Sunny Mornings

I love my job, I love my office, I love a whole lot of other things. But, when the sun is shining through my living room windows the way it was this morning, it is very hard to leave home.

Home.

Here you can see some compact discs, some records, some books, some pictures, and some other stuff. The system:

DeVore Fidelity Gibbon 3 loudspeakers on Target stands (Because my first love remains my true love.)
Rega P3-24 turntable with RB301 tonearm, Elys phono cartridge, and outboard power supply
Exposure 2010S CD player
Exposure 2010S integrated amplifier with plug-in phono card
Polycrystal equipment rack
Furutech Evolution cables and e-TP609 power distributor

You can see a bigger image in the Gallery.

No cassette deck, yet. But soon. No tube amp, yet. But soon. And there are a couple of other things missing, too.

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Comments
The Audio Dufus's picture

My sentiments on many occasions exactly. Don't let them hear that at work---wait this is your work. I agree with what you said about taking a step backwards in order to move forward. I have an elaborate "hifi" with only highly regarded equipment that your mag has considered 2 die 4. But...I also have a 1964 Mcintosh MC240 that I can't seem to part with. I frequently place it into the rig as the amp and it never fails to impress. Have you ever spent a night listening and thanked your amp for its beautiful performance. I have. Is the 240 perfect? No, but there is something magical that can't be found in current tube or solid state designs. The transients aren't as fast, I use an 18 inch Velodyne below 38hz which lightens the load. But the rest of the illusion is uncannily...REAL. There are no circuit boards, it's all direct wire. We spend so much time considering interconnects, AC cords, and line treatment; but overlook the miniscule conduit these ICs pose in the chain. Look back, move forward.

Sherd's picture

Why do you need a tube amp?

Paul S.'s picture

This is a beautiful setup, Stephen! So neat and tidy. I like small speakers too[with no sub-woofer, of course!]. You won't regret adding a tube amp. I just switched back to tubes last month. I picked up my Dyanco ST70 tube amp from my parent's house when I made the 400 mile drive to visit them at Christmas. It has been stored in a closet there for a while. When I got back home and hooked it up my jaw dropped. I had forgotten how wonderfully musical tubes sound!

Jeff in Oregon's picture

Hi Stephen;Looks like a fun place. Early morning is one of my favorite times to listen also. You might think about room treatments before more gear. What's his name at ASC says he would rather listen to a mid-fi system in a high end room, than a high end system in a mid-fi room. You might want to experiment with it before you get a wife that says NO. Just a thought.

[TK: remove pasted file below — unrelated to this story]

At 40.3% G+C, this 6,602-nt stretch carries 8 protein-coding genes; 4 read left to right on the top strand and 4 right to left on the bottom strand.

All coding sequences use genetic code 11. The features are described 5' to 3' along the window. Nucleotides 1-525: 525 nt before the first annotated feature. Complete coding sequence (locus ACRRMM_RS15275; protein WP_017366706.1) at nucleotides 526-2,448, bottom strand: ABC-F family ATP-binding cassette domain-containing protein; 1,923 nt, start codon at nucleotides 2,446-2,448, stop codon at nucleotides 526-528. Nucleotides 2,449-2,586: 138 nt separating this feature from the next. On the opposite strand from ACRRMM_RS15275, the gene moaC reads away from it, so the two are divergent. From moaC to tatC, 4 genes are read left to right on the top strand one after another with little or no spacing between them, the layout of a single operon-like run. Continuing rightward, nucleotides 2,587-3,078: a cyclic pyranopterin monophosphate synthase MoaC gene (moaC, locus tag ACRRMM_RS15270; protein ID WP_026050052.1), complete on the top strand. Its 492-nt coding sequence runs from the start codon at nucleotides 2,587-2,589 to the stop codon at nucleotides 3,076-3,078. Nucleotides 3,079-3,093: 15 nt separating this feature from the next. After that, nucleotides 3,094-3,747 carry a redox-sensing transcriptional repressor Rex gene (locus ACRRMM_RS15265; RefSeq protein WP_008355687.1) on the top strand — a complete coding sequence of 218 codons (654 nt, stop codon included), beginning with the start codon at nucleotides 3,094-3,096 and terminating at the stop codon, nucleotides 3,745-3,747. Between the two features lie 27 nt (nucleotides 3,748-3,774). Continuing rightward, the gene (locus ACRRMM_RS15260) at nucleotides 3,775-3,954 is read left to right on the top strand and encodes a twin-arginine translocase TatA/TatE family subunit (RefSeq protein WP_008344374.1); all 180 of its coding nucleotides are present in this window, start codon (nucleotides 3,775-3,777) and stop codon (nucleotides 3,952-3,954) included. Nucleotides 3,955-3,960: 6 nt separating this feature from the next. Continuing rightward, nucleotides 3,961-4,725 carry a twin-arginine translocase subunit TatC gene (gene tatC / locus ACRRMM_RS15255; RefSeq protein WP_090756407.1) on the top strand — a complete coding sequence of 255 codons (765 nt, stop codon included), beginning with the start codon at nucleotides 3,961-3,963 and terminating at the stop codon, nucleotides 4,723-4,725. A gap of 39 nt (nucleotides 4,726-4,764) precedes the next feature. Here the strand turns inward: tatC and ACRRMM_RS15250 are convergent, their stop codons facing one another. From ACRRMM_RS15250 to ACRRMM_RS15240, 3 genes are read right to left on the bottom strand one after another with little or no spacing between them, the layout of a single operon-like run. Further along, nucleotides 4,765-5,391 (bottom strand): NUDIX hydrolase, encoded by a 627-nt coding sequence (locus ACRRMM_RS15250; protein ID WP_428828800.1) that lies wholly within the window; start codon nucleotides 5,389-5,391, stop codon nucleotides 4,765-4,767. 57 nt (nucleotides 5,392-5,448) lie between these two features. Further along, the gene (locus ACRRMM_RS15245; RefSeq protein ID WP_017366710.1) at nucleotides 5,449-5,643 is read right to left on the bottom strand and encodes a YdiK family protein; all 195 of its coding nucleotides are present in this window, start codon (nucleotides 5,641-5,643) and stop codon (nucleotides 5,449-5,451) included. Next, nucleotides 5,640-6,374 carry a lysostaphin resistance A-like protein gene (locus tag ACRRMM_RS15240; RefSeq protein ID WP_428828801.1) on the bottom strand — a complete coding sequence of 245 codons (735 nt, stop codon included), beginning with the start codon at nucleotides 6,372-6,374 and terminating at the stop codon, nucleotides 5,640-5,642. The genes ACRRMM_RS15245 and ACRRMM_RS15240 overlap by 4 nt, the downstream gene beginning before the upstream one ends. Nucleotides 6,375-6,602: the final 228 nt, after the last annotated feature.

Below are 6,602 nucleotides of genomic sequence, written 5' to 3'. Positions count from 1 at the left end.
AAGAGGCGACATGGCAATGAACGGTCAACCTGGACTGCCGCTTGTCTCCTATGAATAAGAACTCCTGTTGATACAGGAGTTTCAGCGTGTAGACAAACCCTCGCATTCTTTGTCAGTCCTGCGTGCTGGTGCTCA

Michael's picture

Sounds nice and you have nice taste but who cares about the rack. It's furniture. I know we whack-jobs afflicted with audiophilia pretend the rack affects sound but really. Be serious. Tubed amps are fun. It's easy to spend a lot and get something great. It's also fun to find some obscure brand and get a terrific performance.

carlos's picture

Despite I prefer the night, the time you love for listen to the music is your sacred time, and nobody should be allow to interrupt. Or maybe just some special.Try to conserve those moment just for your pleasure.

Jon Banz's picture

Hi Stephen,Looking great! Your blog has been of significant interest to me since we are about the same age and listen to similar music (Thanks for Syclops by the way). Since you're thinking of fire bottles I thought I'd share my two cents. I've had two "holy shit" moments during my 10 years in the hobby. One was the Almarro A318B and the other was the Rega P3. I think the Almarro will see me through until I see a Shindo Appetite on Audiogon (yeah, right).Any plans to start reviewing?

rudy yniguez's picture

Wow.

Stephen Mejias's picture

Thanks for the comments, everyone.Sherd: I need a tube amp for the tubes, of course. I dunno. I like the way tubes look, the way they sound, the way they warm a room.Jeff: I believe that room treatments make a difference -- sometimes even a positive difference -- but I still sort of hate them. I would like to put more art on my walls, though.Michael: The rack was a gift from Jonathan Scull, and it allowed me to clean up my space and give pride of placement to my record player.Carlos: I love listening at night, too.Jon: Thanks for reading the blog. I see we have similar taste in music and gear. I'll check out that Almarro. But, no, no plans to start reviewing. I like what I do now. Maybe reviewing will come later in life.

Winston Cho's picture

I've heard of comfort food and I guess this is how I would describe "comfort listening room". The pad looks cozy - I bet it's just as enjoyable at night with the lights turned down/off and nothing but the music playing and some indicator lights from the equipment. That's one of the things I miss from my college days, a true listening room. I have some nice grown-up equipment now but there is no such thing as a true dedicated listening space when you have a two year old running around punching the titanium drivers and folding creases into the Valhallas. Now my ultra quiet sedan is the closest thing I have to a listening room.

JSBach's picture

Oh Stephen, Stephen you naughty boy! You've still got those raised reflective surfaces between you and the speakers. Sacrilege!

Nick's picture

DO NOT REVIEW!!! Keep the blog as it is, it is the only reason I keep coming to Stereophile. I agree about tubes, have removed the Linn chip from my head, sold my LP12 going for a Thorens td2030 with SMEIV arm and selling my Linn electronics for glorious tubes. Jazz, Opera and the Clash will never sound the same again. Sunny here today and wish I was at home listening rather than being in the office.

Steelhead's picture

Grasshopper,Tubes and vinyl. You have been blessed by the wisdom of elders and your own growing self-awareness. You are definitely on the path to bliss and revelation.Forge ahead the path is sweet and beckoning.

sa's picture

While I subscribe to Stereophile, I am bothered when a Stereophile reviewer states: "I loved the product so much that I bought the review model" and the like. Unless the reviewer paid full retail (or whatever we the consumer would have to pay for the item), or the reviewer reveals just how much he paid for it, such statements add little value added, and in fact, call the reviewer's objectivity into question - a product I wouldn't touch at a certain price might be great at the price the reviewer paid - that's obvious. I really wish the powers that be at Stereophile would make it magazine policy to require full disclosure by the reviewer of the price he paid if the review includes such a statement (or even better, even if he reviewer doesn't reveal he purchased the item considered). Am I stating the obvious?

João Feiteira's picture